Posted by Larry Chretien on Tuesday, December 27, 2022 @ 11:31 AM

Rhode Island and Massachusetts both have mandates to reduce statewide greenhouse gas (GHG) emissions by 2030 compared to 1990 levels: 50% for Massachusetts and 45% for Rhode Island. Let’s take a look at the approaches they’re taking in the building sector, specifically – what they have in common, what’s different, and what might work.

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Tags: Energy policy & advocacy, Energy efficiency, Climate change, Phasing out fossil fuels

Rhode Island Can & Must Phase Out Gas Cars

Posted by Anna Vanderspek and Amanda Barker on Wednesday, December 21, 2022 @ 10:58 AM

Rhode Island has led the nation in the electric sector, with the first offshore wind farm in the country off of Block Island and the groundbreaking law to reach 100% renewable electricity by 2033. Unfortunately, concerning the transportation sector, the state is lagging behind several states. This year, we are advocating for Rhode Island to adopt a key set of regulations coming out of California: the Advanced Clean Cars II (ACCII) standards. 

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Tags: Energy policy & advocacy, Electric vehicles/Transportation, Rhode Island, Phasing out fossil fuels

Our Comments on the Massachusetts Municipal Aggregation Manual & Best Practices Guide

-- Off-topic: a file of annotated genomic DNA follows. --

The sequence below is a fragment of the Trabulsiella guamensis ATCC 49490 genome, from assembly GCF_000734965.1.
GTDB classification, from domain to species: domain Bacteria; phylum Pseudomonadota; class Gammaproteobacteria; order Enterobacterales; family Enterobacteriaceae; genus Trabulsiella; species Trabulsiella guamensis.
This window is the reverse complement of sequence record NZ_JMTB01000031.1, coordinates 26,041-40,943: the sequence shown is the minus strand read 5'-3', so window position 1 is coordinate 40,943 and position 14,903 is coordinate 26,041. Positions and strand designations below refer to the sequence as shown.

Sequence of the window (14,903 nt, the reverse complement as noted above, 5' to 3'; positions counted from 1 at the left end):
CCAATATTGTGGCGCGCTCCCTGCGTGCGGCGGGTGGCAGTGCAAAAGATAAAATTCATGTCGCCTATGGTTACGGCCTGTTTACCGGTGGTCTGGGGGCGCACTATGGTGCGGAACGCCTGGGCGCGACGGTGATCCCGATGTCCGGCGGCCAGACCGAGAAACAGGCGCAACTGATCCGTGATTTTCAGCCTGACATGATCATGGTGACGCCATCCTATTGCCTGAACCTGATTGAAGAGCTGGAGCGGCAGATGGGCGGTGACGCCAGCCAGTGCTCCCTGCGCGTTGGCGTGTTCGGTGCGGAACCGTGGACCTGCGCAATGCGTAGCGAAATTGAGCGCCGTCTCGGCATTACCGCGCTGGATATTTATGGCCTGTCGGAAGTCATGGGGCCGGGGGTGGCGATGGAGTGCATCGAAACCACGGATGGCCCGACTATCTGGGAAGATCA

Posted by Larry Chretien on Tuesday, December 06, 2022 @ 01:19 PM

On November 15, the Mass. Department of Energy Resources published a revised Municipal Aggregation Manual & Best Practices Guide and asked for public comments by December 7. For information, visit here.

The following are our comments.

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Tags: Energy policy & advocacy, Massachusetts, Green municipal aggregation

Our Review of the Massachusetts Clean Heat Commission Report

Posted by Larry Chretien on Monday, December 05, 2022 @ 07:21 PM

On November 30, the Massachusetts Clean Heat Commission released its long-awaited report with recommendations for “strategies and policies to achieve deep emissions reductions from heating fuels in the state.” We’ve been waiting for this report for a long time (see our open letter to the Commission from January 2022 here), but it’s important to note that the report does not set policy itself.  We expect the report to be well-read by Governor-Elect Maura Healey and the legislature – the ultimate deciders for what happens now.